Whichever way it might be pronounced, I don’t want to hear anyone tell me its related to Greek root words anymore.

Funny that ISO’s slogan is: “When the world agrees.”

Lead image from Jud McCranie, used under Creative Commons 2.5.

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Andrew Morse's picture

I'll go with what the Independent Organization for Standards says it is, but that isn't really the problem here in my opinion. The real issue is that we as photographers find the need to correct each other on something as small as how to pronounce ISO, when eye-es-oh and eye-soh are both so unlike any other words in photography that there is almost no likelihood of anyone misinterpreting either pronunciation. I mean, would any of us correct the pronunciation of tomato to the one which we prefer? Please don't take this as a critique of the article - it comes up enough in conversation that an article makes some sense, but the question of whether it is something worth worrying about is a whole other issue.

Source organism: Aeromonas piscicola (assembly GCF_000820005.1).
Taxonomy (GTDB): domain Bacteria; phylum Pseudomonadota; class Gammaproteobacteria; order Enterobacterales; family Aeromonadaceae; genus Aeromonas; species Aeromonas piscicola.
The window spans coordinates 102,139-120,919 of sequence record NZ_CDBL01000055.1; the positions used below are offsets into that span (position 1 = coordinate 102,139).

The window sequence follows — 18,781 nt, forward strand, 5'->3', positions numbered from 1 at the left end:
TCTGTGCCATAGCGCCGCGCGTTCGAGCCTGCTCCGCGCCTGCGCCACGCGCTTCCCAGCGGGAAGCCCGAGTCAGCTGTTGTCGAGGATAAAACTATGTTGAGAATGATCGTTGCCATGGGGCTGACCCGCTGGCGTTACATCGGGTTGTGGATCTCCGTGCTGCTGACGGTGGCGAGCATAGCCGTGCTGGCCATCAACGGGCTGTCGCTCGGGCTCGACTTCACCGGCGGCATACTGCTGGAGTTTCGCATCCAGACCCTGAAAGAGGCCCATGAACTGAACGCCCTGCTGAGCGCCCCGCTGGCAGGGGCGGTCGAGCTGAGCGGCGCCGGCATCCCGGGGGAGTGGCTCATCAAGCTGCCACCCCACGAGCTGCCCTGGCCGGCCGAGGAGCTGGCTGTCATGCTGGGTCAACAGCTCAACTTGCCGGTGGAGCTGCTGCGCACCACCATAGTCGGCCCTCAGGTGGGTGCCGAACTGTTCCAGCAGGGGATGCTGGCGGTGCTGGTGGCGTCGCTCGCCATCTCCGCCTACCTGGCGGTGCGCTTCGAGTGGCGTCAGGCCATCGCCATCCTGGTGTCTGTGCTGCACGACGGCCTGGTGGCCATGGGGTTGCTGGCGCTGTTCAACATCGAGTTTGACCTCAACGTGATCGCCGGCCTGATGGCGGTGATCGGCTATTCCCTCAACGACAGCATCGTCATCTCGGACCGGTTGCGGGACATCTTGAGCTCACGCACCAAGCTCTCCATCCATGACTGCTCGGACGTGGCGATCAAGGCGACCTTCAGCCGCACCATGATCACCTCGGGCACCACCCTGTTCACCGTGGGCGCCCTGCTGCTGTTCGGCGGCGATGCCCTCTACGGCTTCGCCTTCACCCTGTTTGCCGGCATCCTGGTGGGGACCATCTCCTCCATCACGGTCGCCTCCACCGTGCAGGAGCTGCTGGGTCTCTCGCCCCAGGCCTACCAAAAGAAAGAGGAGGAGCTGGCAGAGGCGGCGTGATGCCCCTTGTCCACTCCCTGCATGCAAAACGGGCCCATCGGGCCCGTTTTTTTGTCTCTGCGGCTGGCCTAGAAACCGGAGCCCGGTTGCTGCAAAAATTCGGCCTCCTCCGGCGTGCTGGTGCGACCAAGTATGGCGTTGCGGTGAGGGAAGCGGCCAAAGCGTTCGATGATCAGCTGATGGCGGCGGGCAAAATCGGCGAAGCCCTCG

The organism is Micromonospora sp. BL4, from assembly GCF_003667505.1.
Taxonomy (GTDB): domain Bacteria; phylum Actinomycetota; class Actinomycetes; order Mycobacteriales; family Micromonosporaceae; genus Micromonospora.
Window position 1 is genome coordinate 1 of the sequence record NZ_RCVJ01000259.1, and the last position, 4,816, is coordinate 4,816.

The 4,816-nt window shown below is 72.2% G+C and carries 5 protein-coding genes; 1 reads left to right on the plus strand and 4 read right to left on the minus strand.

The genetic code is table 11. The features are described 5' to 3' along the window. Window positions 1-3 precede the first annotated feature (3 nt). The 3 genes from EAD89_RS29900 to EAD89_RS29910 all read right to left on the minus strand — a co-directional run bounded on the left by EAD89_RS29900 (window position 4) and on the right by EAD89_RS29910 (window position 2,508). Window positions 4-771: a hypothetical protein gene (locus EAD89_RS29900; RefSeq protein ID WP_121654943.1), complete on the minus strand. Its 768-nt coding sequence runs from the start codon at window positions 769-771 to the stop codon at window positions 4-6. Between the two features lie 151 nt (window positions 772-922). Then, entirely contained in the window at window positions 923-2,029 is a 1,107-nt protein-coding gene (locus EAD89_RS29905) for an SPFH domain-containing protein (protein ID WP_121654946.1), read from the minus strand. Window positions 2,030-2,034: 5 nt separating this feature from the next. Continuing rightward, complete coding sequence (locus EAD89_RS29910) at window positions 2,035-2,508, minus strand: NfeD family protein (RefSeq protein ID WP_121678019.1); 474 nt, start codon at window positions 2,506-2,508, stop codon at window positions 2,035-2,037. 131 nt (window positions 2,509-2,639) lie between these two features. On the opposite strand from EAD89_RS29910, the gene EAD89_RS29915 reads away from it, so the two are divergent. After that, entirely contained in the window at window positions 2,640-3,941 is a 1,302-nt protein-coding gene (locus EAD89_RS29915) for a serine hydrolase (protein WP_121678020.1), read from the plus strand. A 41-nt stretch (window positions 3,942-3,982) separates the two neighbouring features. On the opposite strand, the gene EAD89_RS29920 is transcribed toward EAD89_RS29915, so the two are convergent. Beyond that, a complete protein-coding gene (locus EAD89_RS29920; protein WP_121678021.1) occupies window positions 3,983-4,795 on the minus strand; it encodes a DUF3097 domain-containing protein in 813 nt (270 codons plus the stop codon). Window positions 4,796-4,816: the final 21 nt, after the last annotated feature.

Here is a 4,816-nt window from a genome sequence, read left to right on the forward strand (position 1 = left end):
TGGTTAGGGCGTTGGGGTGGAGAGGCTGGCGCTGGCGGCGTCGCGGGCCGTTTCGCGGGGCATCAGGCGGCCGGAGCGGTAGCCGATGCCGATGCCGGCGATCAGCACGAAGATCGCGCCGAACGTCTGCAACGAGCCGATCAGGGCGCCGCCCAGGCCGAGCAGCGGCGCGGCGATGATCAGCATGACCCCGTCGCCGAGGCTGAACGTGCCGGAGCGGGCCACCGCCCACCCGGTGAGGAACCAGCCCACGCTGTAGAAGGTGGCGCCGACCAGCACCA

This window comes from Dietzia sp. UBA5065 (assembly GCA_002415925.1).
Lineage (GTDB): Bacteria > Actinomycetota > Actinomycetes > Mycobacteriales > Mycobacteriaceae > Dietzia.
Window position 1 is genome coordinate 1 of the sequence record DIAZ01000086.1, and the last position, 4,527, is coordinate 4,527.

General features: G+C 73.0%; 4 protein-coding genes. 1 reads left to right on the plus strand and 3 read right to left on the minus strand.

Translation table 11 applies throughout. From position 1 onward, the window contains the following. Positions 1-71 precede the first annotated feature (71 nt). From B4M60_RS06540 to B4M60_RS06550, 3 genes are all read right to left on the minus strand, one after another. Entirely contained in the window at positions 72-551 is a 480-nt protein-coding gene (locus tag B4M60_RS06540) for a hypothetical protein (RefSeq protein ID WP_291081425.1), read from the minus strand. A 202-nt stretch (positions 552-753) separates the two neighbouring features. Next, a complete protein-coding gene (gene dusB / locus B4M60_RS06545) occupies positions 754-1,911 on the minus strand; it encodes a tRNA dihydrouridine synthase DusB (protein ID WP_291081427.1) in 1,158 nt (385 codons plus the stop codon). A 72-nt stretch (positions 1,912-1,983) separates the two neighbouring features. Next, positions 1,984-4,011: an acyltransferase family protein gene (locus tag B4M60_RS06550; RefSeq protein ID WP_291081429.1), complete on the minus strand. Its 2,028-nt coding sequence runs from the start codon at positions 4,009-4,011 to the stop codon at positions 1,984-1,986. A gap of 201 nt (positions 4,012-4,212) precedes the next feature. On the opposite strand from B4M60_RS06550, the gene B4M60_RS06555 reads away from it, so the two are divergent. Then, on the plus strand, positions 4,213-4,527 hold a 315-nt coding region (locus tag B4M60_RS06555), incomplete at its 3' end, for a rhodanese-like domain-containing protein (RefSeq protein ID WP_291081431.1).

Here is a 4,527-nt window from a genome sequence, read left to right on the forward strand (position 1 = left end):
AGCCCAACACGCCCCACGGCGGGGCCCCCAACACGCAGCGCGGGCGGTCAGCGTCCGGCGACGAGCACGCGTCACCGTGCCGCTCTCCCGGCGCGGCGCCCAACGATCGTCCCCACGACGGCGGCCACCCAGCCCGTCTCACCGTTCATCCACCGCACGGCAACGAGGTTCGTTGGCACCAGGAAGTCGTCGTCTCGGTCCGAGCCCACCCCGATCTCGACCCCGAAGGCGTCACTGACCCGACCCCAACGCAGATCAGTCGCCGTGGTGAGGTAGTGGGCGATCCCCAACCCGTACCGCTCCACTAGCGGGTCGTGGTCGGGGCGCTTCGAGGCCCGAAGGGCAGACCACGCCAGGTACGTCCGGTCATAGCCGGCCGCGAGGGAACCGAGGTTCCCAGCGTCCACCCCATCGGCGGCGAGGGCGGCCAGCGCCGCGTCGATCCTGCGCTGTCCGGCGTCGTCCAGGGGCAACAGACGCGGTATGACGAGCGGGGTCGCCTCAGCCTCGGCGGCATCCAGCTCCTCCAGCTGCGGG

Mark Dunsmuir's picture

Agree completely with the idea that there is no confusing either pronunciation for something else!

Ryan Mense's picture

Hmm yes, yes very good points, yes.

Mark Dunsmuir's picture

Come out, come out wherever you are . . . !

Deleted Account's picture

Stuff that prevents me sleeping. Thanks for clearing it up.



Mark Dunsmuir's picture

And don't forget garage, mall, Oregon, caramel . . . . Sleep tight ;)

Scott Choucino's picture


Lee Christiansen's picture

Let me help... :)

Aluminium - The way we Brits say it... everything else is just silly.
Nikon - Apparently Nikon don't care, as long as you are saying their name they are happy.
Bokeh - No one really knows... it's one of the great mysteries of the world.

There you go - clear as mud.

Kirk Darling's picture

Aluminium/aluminum is not a problem. You pronounce as it is spelled where you happen to be at the moment.

Bokeh or Boke is litterally Japanese for blur. It's a Japanese word and is written Boke in Romanisation and pronounced BôhKèh. Boke"h" is probably how english speakers standardised it.

Deleted Account's picture